What is a Contravention Order?

contravention order

By cropped movement legal

· Read time: 4 minutes

A contravention of court orders, often referred to as a “breach,” occurs when someone fails to comply with legally enforceable court orders. 

This non-compliance can involve intentional violations, making no reasonable attempt to follow the order, preventing compliance by someone bound by it, or aiding such a contravention. 

A Contravention Order serves as a means to address violations or contraventions of parenting orders issued by the court. 

To take legal action for a contravention, the affected party must file an application with the court. 

It’s crucial not to seek retaliation, as demonstrated in the Bircher case, and instead, seek legal advice when accusing a former partner of contravening a parenting order.

What would be defined as a contravention of a parenting order?

A contravention of a parenting order occurs when someone bound by the order fails to comply with its provisions. This can encompass various aspects of the order, including parental responsibilities, residence, time spent with a child, and communication.

If parenting orders grant parental responsibility, hindering its execution.

For example, if a parent with parental responsibility is prevented from making decisions that affect the child’s life, it can be considered a contravention.

If parenting orders dictate a child’s residence, disrupting the designated time or care.

A contravention may also arise when a parent doesn’t adhere to the specified residence arrangement, leading to disruptions in the child’s living situation or care.

If parenting orders stipulate time spent with a child, impeding or adversely affecting it.

When the ordered time for a child to spend with a particular parent is interfered with, this could be a contravention of the parenting order.

If parenting orders mandate communication with a child, obstructing or interfering with it.

Preventing a child from communicating with the other parent, as mandated by the order, may constitute a contravention.

What would be a reasonable defence for a contravention order?

A person facing a contravention order may have valid reasons for their actions. A reasonable defence could include:

Lack of understanding of order obligations.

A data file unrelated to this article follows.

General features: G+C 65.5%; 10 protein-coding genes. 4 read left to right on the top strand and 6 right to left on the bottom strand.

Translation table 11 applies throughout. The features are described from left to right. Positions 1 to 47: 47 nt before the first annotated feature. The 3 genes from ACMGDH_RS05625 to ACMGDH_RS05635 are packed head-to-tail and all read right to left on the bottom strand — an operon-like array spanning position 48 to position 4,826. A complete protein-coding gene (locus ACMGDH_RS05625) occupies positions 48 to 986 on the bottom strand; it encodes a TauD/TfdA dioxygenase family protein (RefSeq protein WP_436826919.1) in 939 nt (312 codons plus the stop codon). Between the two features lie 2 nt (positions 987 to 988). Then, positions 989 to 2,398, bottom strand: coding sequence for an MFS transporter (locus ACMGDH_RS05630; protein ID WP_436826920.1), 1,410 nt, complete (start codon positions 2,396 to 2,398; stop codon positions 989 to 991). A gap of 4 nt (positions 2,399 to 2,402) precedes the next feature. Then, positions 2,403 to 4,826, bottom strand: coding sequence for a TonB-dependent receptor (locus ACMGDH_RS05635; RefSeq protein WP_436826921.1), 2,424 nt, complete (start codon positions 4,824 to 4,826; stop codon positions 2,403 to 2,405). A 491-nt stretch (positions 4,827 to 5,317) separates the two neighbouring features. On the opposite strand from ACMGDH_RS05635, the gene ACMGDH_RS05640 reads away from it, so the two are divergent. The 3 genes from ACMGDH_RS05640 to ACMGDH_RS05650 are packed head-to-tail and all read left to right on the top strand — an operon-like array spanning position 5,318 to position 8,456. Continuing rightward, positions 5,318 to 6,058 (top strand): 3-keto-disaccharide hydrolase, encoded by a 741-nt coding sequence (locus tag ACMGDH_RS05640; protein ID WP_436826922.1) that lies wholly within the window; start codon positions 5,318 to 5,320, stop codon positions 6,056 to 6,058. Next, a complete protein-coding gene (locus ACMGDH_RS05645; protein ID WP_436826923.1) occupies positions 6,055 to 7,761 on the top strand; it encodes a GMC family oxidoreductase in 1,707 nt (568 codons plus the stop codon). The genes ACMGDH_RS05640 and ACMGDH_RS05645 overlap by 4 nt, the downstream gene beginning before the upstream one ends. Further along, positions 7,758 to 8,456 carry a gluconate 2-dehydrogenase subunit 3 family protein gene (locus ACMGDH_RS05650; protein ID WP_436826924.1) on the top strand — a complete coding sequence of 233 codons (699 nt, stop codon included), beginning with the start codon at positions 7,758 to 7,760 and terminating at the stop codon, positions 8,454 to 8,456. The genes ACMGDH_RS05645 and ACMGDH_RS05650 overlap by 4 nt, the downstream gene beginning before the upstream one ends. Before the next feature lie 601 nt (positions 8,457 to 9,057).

If the individual genuinely did not comprehend the obligations imposed by the order, this may be a legitimate defense.

Belief in necessary actions for health and safety, limited duration.

If the person reasonably believed that their actions were essential to protect someone’s health and safety and the contravention was not prolonged beyond what was necessary, this can be a valid defence.

Child’s reluctance to go.

In cases where the child is reluctant to comply with the order, this could be taken into consideration as a reasonable defence.

What should you do if a parenting order has been contravened?

If you find yourself in a situation where a parenting order has been contravened, it’s essential to take the appropriate steps to address the issue and seek resolution.

What are penalties for contravening a court order?

Contravention of a court order is a serious matter and can lead to various penalties, which can range from fines to community service and even imprisonment. The severity of the penalties depends on the specific circumstances of the contravention.

What standard of proof is required?

To establish a contravention of a parenting order, a certain standard of proof is required. The court needs to be satisfied that the contravention occurred. This standard of proof is usually the “balance of probabilities” rather than the stricter “beyond a reasonable doubt” standard often seen in criminal cases.

How does it work in Court?

Contravention orders are typically brought before the court, where the evidence is presented, and a decision is made based on the facts and circumstances of the case.

Location Orders

In some cases, a court may issue a Location Order to help locate a child in situations where their whereabouts are unknown or in dispute. These orders are aimed at ensuring the child’s safety and welfare.

Recovery Orders

If a parenting order has been contravened, and a child has not been returned to the care of the rightful guardian, the court may issue a Recovery Order.

This legal instrument allows for the child to be located and returned to the person with legal custody.


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